In Alang India, where many Great Lakes vessels ended their careers, ship breakers are set to begin a strike today according to reports by the Fairplay Daily News. The planned strike is in protest of strict new safety standards imposed on the ship breakers.

In response to pressure by environmental groups, the Indian government implemented the new standards that allow for the seizure of a yard if there are three fatal accidents in a year.

Environmental groups have often criticized the ship breakers at Alang for what they say are poor safety and environmental practices. Vessels are run aground on the open beach and then cut down to scrap metal using mainly manual labor.

The ship breakers hope that the strike will force down the price of vessels on the scrap steel market. Fairplay reports that the beaches of Alang handle about 70% of the worlds discarded tonnage.

Click here for a recent article from the Atlantic Monthly on ship scrapping in India.

Reported by John Stark




Monthly Water Levels

10/18:
Precipitation for September was above average for all of the Great Lakes basins with the exception of Lake Superior basin. For the last 12 months, precipitation over the Lake Superior basin was below average while the remaining lakes and entire Great Lakes basin was above average.

Even with the increase in precipitation, the net supply of water for all of the Great Lakes was below average in September.

Comparisons of September monthly mean water levels to long-term (1918-1999) averages are shown below:
Superior 11 inches below average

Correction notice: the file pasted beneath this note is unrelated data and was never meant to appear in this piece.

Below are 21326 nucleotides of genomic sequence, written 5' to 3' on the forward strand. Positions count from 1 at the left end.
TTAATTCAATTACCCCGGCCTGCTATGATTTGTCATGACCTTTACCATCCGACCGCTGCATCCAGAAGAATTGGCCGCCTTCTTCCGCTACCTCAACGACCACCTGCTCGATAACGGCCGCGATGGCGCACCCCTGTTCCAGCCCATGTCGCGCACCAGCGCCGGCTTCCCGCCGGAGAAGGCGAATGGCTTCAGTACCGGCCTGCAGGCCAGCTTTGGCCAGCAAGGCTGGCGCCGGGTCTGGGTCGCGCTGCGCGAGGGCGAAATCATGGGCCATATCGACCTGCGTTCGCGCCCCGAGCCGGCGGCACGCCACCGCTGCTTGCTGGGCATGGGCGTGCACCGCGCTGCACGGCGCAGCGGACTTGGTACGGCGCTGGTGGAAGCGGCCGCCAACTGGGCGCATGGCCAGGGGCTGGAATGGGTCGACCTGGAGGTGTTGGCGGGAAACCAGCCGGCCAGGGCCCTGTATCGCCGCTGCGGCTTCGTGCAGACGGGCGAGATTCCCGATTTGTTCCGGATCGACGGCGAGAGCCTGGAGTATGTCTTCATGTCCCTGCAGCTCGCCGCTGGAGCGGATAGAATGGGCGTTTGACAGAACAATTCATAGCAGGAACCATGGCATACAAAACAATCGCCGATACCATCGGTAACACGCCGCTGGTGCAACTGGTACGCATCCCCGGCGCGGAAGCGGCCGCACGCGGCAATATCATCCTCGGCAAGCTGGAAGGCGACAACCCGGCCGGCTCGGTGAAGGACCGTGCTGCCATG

Michigan and Huron 19 inches below average
St. Clair 7 inches below average
Erie 3 inches below average.
Lake Ontario was the only lake above average, reaching 3 inches above average.

Visit www.lre.usace.army.mil for more information.




Passing of Captain Harold R. Marshall

10/18:
Just three days after his 92nd birthday, Captain Harold R. Marshall, retired captain with United States Steel Corporation, passed away at Kingston on Monday, October 16.

Former master of the Irving S. Olds, Captain Marshall sailed the Great Lakes for a remarkable career which spanned over 43 years. At the height of his career, Captain Marshall was part of Great Lakes shipping's largest fleet of cargo carriers on both sides of the border.

Beloved husband of 64 years to Nellie (nee Woods) of Kingston. Dear father of William Marshall and his wife Avis of Ypsilanti, Michigan. Dear brother of Helen Caughey and her husband Bruce of Amherst Island and brother-in-law of Rod Barr of St. Catharines Ontario.

May his spirit continue to guide his shipmates through the Lakes, Rivers and Canals he knew so well.

Reported by Brian Johnson




Today in Great Lakes History - October 18

The ALVA C. DINKEY departed Quebec City, October 18, 1980, in tandem with her former fleetmate GOVERNOR MILLER towed by the FedNav tug CATHY B.

Tragedy struck on the WILLIAM C. MORELAND's fifth trip October 18, 1910 loaded with 10,700 tons of iron ore from Superior for Ashtabula, OH when she stranded on Sawtooth Reef off Eagle Harbor, MI on Lake Superior. Visibility had been very limited due to forest fires raging on the Keweenaw Peninsula and the Lake was blanketed with smoke as far as one mile off shore. The MORELAND hit so hard and at such speed that she bounced over the first reef and came to rest on a second set of rocks.

On 18 October 1896, AUSTRALASIA (wooden propeller bulk freighter, 282', 1829 GT, built in 1884 at W. Bay City) was carrying 2,200 tons of soft coal when she caught fire, burned to the waterline and sank 3 miles east of Cana Island in Lake Michigan. The Bailey's Harbor Lifesavers saved her crew.

At 8:00 PM on 18 October 1844, the steamer ROCHESTER left Rochester, New York for Toronto. She encountered a severe gale about halfway there. Captain H. N. Throop had the vessel put about and return to Rochester. The gale was so severe that all thought they were lost. When they finally arrived in Rochester, the passengers were so grateful that they had survived that they published a note of gratitude to Almighty God and Captain Throop in the Rochester Daily Democrat on 19 October 1844 -- it was signed by all 18 passengers.